Brady Betzel is an Emmy-nominated online editor at Margarita Mix in Hollywood, working on Life Below Zero and Cutthroat Kitchen. You can email Brady at bradybetzel@gmail.com. Follow him on Twitter @allbetzroff.

Shipping + Handling adds Jerry Spivack, Mike Pethel, Matthew Schwab

VFX creative director Jerry Spivack and colorists Michael Pethel and Matthew Schwab have joined LA’s Shipping + Handling, Spot Welders‘ VFX, color grading, animation, and finishing arm/sister company.

Alongside executive producer Scott Friske and current creative director Casey Price, Spivack will help lead the company’s creative team. As the creative director/co-founder at Ring of Fire, Spivack was responsible for crafting and spearheading VFX on commercials for brands including FedEx, Nike and Jaguar; episodic work for series television including Netflix’s Wormwood and 12 seasons of FX’s It’s Always Sunny in Philadelphia; promos for NBC’s The Voice and The Titan Games; and feature films such as Sony Pictures’ Spider-Man 2, Bold Films’ Drive and Warner Bros.’ The Bucket List.

Colorist Pethel was a founding partner of Company 3 and for the past five years has served client and director relationships under his BeachHouse Color brand, which he will continue to maintain. Pethel’s body of work includes campaigns for Carl’s Jr., Chase, Coke, Comcast/Xfinity, Hyundai, Jeep, Netflix and Southwest Airlines.

Commenting on the move, Pethel says, “I’m thrilled to be joining such a fantastic group of highly regarded and skilled professionals at Shipping + Handling. There is so much creativity here; the people are awesome to work with and the technology they are able to offer clientele at the facility is top-notch.”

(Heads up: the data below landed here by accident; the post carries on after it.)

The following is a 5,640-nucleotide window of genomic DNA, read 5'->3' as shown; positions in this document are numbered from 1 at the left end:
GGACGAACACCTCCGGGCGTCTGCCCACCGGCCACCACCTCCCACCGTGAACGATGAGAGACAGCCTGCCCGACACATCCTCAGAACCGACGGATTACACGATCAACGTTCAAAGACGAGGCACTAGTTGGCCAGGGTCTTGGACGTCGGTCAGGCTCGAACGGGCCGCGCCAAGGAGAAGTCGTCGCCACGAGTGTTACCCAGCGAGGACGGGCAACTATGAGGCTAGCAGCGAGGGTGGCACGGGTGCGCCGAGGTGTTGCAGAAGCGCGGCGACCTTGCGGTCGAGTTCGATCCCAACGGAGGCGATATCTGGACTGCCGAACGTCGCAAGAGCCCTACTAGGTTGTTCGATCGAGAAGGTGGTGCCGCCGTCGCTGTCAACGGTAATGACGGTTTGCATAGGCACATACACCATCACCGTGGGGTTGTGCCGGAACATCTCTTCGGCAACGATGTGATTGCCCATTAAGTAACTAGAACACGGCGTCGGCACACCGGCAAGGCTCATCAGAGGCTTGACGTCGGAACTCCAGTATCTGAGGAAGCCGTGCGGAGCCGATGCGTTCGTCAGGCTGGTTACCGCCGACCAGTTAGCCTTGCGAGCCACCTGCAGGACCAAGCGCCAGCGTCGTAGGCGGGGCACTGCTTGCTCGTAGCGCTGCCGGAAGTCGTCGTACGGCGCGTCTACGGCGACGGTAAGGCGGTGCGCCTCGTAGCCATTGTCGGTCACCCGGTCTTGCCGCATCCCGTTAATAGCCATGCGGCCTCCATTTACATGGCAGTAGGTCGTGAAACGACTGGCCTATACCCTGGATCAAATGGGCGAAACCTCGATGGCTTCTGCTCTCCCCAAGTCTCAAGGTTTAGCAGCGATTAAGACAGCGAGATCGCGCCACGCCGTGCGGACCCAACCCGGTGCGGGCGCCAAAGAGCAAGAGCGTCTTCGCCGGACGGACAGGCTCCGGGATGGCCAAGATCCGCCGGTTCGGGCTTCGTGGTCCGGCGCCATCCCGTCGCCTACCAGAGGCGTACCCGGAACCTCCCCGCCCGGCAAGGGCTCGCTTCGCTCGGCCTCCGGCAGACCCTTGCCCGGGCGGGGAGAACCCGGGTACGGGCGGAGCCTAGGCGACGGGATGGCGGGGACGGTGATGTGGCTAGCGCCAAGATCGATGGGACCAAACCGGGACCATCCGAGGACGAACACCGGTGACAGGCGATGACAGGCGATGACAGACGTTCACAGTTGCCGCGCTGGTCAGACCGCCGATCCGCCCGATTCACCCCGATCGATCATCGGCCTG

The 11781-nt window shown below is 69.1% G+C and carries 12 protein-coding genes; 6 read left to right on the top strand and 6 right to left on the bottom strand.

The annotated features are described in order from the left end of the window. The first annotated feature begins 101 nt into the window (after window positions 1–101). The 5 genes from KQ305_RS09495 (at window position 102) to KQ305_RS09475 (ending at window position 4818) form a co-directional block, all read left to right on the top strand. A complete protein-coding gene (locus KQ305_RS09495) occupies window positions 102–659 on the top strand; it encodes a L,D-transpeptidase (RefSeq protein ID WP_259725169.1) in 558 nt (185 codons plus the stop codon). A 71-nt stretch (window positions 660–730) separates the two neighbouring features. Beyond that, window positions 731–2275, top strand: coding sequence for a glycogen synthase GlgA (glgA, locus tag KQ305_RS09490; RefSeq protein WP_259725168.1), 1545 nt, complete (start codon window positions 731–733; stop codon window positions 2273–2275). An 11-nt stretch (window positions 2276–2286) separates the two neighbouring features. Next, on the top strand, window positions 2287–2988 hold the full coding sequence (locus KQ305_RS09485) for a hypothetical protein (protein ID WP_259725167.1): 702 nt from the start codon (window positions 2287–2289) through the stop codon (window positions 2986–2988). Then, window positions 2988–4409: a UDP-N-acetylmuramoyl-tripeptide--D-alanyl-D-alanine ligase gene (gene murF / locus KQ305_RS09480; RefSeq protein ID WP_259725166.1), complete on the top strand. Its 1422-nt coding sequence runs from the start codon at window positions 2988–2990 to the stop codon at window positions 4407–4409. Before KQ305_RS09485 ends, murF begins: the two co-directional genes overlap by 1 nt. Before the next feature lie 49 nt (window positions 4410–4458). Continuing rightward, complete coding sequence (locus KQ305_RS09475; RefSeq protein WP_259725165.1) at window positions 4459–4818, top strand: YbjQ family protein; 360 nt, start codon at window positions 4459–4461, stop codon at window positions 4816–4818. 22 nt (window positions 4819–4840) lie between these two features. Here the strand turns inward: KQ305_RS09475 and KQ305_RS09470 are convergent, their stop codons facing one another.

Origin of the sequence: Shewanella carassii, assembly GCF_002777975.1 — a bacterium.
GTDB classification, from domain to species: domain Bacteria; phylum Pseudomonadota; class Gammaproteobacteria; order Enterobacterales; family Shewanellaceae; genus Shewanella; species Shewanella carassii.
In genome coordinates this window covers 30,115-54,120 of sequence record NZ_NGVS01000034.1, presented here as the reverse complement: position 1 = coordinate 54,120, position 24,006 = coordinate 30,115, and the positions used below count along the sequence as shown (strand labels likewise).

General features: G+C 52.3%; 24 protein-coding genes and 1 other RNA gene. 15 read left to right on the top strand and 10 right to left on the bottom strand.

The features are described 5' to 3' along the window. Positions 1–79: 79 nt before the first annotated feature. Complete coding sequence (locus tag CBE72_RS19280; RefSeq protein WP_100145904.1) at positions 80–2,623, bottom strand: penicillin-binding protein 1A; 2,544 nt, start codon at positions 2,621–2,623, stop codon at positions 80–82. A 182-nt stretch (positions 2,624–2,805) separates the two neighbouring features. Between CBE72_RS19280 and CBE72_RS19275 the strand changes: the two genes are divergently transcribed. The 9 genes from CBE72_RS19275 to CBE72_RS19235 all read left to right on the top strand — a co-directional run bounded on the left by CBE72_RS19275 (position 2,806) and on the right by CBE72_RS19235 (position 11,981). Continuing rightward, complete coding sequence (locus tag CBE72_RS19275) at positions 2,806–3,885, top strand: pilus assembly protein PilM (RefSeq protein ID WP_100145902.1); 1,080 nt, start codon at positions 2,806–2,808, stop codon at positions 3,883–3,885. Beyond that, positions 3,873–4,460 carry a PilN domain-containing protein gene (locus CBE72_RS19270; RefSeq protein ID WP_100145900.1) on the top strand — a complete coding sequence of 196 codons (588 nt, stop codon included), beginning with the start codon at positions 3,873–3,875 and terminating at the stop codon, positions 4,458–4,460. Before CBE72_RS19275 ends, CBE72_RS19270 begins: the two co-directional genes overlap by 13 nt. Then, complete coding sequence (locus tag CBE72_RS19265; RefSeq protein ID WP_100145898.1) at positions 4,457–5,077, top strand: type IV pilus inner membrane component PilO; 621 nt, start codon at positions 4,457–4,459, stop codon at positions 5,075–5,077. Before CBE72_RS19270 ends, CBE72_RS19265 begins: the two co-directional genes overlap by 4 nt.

Schwab formally joins the Shipping + Handling roster after working closely with the company over the past two years on multiple campaigns for Apple, Acura, QuickBooks and many others. Aside from his role at Shipping + Handling, Schwab will also continue his work through Roving Picture Company. Having worked with a number of internationally recognized brands, Schwab has collaborated on projects for Amazon, Honda, Mercedes-Benz, National Geographic, Netflix, Nike, PlayStation and Smirnoff.

“It’s exciting to be part of a team that approaches every project with such energy. This partnership represents a shared commitment to always deliver outstanding color and technical results for our clients,” says Schwab.

“Pethel is easily amongst the best colorists in our industry. As a longtime client of his, I have a real understanding of the professionalism he brings to every session. He is a delight in the room and wickedly talented. Schwab’s talent has just been realized in the last few years, and we are pleased to offer his skill to our clients. If our experience working with him over the last couple of years is any indication, we’re going to make a lot of clients happy he’s on our roster,” adds Friske.

Spivack, Pethel and Schwab will operate out of Shipping + Handling’s West Coast office on the creative campus it shares with its sister company, editorial post house Spot Welders.

Image: (L-R) Mike Pethel, Matthew Schwab, Jerry Spivack